Ancient Egyptian woord working at the Manchester Museum
As advertised on the Egypt at the Manchester Museum blog today we had a chance to see Dr Geoffrey Killen demonstrate how ancient Egyptians would have made their wooden items.
Dr Geoffrey Killen began by explaining a little bit about the tools used by the ancient Egyptians. For example: their saws were both similar and very different to our modern day ones. On a modern saw the teeth are set in both directions whereas the ancient Egyptian version would have all teeth pointing in the same direction. As a result you’d have to correct it constantly to make sure you get a straight cut. Correcting would be necessary anyway as they were not strengthened at the top. Also, the teeth would point backwards (meaning the backwards movement would do the actuall cutting) as opposed to the forward pointing position of modern saws.
He also showed how the chisel worked. The chisel would be hit with a wooden mallet to create holes in the wood. He explained that the Egyptians already knew the characteristics of timber as they would never try to make a hole with the grain – the wood would split in that case.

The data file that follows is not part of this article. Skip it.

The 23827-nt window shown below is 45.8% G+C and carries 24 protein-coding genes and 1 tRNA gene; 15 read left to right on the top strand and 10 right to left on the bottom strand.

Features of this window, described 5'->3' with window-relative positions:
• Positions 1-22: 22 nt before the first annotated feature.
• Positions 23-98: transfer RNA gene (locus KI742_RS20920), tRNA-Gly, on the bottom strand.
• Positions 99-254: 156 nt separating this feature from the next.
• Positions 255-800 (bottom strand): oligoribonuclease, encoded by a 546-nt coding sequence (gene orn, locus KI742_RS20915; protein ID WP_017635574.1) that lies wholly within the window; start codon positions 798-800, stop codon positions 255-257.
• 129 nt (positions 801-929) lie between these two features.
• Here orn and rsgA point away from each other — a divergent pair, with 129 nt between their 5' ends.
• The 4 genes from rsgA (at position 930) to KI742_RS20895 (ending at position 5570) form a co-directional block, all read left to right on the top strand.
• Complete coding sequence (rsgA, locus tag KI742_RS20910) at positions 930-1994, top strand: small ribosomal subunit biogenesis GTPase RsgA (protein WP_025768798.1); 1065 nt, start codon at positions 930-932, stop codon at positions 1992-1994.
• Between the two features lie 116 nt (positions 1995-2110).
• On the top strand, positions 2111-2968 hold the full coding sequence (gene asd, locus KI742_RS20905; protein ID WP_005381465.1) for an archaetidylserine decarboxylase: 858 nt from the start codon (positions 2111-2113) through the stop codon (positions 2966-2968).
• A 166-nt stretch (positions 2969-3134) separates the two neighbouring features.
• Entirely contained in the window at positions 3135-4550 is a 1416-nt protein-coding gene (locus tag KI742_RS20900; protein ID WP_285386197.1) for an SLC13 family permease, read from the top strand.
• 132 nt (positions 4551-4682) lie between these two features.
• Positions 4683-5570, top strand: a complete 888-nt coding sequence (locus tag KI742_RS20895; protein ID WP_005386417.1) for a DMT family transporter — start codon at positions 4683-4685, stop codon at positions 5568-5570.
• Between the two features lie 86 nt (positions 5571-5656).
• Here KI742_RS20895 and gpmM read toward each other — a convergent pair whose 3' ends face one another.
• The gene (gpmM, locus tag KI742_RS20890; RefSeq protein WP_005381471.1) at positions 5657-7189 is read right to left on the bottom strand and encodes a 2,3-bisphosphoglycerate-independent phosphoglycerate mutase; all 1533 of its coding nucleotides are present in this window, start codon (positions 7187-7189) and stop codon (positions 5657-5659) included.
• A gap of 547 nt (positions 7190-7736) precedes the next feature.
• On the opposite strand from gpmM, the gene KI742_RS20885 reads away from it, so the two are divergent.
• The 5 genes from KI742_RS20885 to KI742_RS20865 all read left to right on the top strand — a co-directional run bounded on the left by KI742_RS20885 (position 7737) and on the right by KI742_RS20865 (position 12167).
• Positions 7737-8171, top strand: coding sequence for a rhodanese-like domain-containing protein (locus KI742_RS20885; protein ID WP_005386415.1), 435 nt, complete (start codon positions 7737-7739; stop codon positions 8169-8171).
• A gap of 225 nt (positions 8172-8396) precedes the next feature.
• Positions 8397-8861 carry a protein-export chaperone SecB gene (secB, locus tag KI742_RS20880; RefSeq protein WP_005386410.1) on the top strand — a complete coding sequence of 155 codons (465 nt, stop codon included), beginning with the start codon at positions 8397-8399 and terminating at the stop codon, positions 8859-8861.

During the demonstration Dr Killen explained that hand axes would be used to shape the wood and stones to smooth it. Thanks to the questions of some very interested children he went on to say that the wood often came from other countries. The Egyptians were known for their trade (after all, they had the Nile as a ‘highway’ to other countries). Cedar and a variety of ebony were some of the kinds of wood they would bring back from abroad.
Part of the demonstration was the bow drill for which he needed the help of two lovely assistants.
Especially for this demonstration some items had been taken out of storage. Dr Killen was kind enough to explain a little bit about these items as well – for example, the stool that can be seen below. This one is quite nicely decorated (note the red paint on the side!) and it’s clear to see how it has been put together.
While I was at the museum I had a chance to take yet more photos of the items on display at the Ancient World galleries. I have added them to my Manchester Museum set on Flickr. There are a few more photos of the wood working demonstration in this set as well.